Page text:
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Title: Human rights duties and the international actions of states
Author: Duggan-Larkin, J. A.
Awarding Body: UCL (University College London)
Current Institution: University College London (University of London)
Date of Award: 2017
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This thesis explores the role human rights can play in relation to global challenges which require large scale international responses. States' international actions shape how such global challenges are confronted. They can have substantial impact on human rights, but the issue of whether states have human rights obligations in this context remains controversial. Controversy surrounds the legal status of human rights obligations in the context of international action, the theoretical plausibility of imposing human rights obligations in such contexts, as well as more practical considerations. This thesis addresses these three areas of controversy, moving the debate forward with three important conclusions: first, a legal basis for human rights obligations in the context of international action is established through the interpretation of articles 55(c) and 56 of the UN Charter. Second, despite doubts regarding the specificity and claimability of seemingly imperfect duties, it is shown that articles 55(c) and 56 can ground specific obligations claimable against states. Third, it is possible to build from these conclusions to specify what articles 55(c) and 56 must require if states are to take effective international action for human rights. Three state duties are posited: the duties to assess, participate and respond. The duties mark out a continuing and distinct role for Articles 55(c) and 56, as a potentially effective constraint on states' international actions. Through the development of three real world cases studies, this thesis specifies and clarifies the substantive content of the duties to assess, participate and respond. It demonstrates that these duties have significant practical utility. Within the context of climate change and beyond, the duties on states under articles 55(c) and 56 that result from the interpretation offered in this thesis have the potential to reshape the international actions of states such that they better protect human rights for all.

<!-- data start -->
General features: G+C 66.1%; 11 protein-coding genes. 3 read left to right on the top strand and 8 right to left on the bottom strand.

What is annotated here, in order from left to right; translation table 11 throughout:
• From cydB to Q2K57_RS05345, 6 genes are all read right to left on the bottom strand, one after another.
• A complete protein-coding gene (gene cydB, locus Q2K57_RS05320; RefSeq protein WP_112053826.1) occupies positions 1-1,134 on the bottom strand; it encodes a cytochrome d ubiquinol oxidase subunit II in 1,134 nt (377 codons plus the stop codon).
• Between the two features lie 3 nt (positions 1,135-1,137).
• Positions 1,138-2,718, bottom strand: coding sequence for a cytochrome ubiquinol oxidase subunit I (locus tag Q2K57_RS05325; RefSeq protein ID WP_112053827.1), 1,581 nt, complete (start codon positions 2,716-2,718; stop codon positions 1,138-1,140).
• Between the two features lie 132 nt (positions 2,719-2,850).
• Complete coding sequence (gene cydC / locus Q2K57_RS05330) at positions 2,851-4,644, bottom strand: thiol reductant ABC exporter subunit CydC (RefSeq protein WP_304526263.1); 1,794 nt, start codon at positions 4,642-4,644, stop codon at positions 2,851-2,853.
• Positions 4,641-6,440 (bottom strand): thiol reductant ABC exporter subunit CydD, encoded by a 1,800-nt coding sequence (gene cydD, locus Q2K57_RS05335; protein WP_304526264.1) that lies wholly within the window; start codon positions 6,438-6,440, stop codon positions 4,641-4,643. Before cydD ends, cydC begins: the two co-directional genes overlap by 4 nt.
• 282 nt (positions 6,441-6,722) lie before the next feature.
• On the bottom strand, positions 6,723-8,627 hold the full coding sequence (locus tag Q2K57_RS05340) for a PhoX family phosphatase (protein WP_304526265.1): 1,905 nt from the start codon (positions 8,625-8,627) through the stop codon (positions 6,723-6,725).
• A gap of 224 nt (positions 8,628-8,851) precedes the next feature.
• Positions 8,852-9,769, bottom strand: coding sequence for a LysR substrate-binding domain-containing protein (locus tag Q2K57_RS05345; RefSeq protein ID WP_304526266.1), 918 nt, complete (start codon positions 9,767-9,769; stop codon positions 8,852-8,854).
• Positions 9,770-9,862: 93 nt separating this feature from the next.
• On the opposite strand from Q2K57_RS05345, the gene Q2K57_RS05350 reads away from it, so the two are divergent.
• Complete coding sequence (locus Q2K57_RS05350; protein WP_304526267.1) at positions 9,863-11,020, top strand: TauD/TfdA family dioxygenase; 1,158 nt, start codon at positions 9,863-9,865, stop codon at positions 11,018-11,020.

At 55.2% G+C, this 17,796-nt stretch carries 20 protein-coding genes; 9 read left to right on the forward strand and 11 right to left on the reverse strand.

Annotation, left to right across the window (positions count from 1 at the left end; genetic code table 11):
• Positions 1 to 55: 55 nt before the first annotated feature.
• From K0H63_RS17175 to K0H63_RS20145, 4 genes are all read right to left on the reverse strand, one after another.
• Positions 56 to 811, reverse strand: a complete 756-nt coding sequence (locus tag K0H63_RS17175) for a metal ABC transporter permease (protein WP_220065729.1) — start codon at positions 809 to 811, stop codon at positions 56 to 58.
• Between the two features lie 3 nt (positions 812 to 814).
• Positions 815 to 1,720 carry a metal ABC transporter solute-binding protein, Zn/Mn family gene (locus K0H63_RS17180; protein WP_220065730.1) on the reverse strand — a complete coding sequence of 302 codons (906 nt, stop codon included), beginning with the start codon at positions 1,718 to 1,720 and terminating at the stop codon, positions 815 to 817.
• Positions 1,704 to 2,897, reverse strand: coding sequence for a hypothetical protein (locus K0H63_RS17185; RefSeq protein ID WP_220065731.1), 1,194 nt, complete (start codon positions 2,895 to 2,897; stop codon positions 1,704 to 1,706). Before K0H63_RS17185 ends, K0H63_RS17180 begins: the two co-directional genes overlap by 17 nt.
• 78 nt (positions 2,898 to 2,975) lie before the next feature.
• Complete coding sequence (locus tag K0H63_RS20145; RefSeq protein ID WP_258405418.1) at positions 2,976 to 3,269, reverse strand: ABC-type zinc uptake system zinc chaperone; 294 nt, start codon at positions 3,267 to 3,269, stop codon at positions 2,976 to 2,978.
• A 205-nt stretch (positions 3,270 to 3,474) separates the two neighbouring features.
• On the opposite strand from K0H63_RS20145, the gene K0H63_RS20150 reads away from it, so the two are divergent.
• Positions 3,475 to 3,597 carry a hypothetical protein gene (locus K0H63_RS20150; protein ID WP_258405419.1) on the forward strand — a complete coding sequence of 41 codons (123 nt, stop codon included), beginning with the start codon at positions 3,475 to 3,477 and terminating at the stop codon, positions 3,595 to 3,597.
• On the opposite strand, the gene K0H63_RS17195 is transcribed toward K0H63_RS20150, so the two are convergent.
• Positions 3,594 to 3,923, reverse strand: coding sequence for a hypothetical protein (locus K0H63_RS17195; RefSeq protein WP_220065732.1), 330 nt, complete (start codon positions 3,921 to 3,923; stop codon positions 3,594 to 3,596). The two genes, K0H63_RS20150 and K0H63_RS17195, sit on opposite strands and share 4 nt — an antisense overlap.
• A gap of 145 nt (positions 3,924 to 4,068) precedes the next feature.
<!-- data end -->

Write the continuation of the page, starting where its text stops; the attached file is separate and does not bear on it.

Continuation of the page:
Supervisor: King, J. ; Meckled-Garcia, S. Sponsor: Not available
Qualification Name: Thesis (Ph.D.) Qualification Level: Doctoral
EThOS ID:  DOI: Not available